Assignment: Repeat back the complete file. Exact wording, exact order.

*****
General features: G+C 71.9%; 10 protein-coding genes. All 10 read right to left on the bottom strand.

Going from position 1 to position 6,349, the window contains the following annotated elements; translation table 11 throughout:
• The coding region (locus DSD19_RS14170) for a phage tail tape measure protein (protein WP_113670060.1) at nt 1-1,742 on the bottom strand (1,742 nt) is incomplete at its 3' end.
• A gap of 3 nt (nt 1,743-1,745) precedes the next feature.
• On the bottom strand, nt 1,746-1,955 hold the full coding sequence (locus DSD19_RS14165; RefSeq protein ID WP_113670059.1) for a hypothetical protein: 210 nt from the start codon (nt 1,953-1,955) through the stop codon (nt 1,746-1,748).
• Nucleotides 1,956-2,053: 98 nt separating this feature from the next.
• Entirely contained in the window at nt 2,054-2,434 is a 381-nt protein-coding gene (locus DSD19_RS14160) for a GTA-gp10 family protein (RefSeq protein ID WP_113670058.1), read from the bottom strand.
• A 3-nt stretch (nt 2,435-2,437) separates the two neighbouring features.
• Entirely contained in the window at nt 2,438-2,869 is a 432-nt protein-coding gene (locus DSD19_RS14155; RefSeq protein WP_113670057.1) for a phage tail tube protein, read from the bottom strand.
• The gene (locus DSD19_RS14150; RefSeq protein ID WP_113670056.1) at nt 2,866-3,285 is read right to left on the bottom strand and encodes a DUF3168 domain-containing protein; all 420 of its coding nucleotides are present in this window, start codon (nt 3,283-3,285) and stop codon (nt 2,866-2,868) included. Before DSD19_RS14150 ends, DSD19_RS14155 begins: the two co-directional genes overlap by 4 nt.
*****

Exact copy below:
General features: G+C 71.9%; 10 protein-coding genes. All 10 read right to left on the bottom strand.

Going from position 1 to position 6,349, the window contains the following annotated elements; translation table 11 throughout:
• The coding region (locus DSD19_RS14170) for a phage tail tape measure protein (protein WP_113670060.1) at nt 1-1,742 on the bottom strand (1,742 nt) is incomplete at its 3' end.
• A gap of 3 nt (nt 1,743-1,745) precedes the next feature.
• On the bottom strand, nt 1,746-1,955 hold the full coding sequence (locus DSD19_RS14165; RefSeq protein ID WP_113670059.1) for a hypothetical protein: 210 nt from the start codon (nt 1,953-1,955) through the stop codon (nt 1,746-1,748).
• Nucleotides 1,956-2,053: 98 nt separating this feature from the next.
• Entirely contained in the window at nt 2,054-2,434 is a 381-nt protein-coding gene (locus DSD19_RS14160) for a GTA-gp10 family protein (RefSeq protein ID WP_113670058.1), read from the bottom strand.
• A 3-nt stretch (nt 2,435-2,437) separates the two neighbouring features.
• Entirely contained in the window at nt 2,438-2,869 is a 432-nt protein-coding gene (locus DSD19_RS14155; RefSeq protein WP_113670057.1) for a phage tail tube protein, read from the bottom strand.
• The gene (locus DSD19_RS14150; RefSeq protein ID WP_113670056.1) at nt 2,866-3,285 is read right to left on the bottom strand and encodes a DUF3168 domain-containing protein; all 420 of its coding nucleotides are present in this window, start codon (nt 3,283-3,285) and stop codon (nt 2,866-2,868) included. Before DSD19_RS14150 ends, DSD19_RS14155 begins: the two co-directional genes overlap by 4 nt.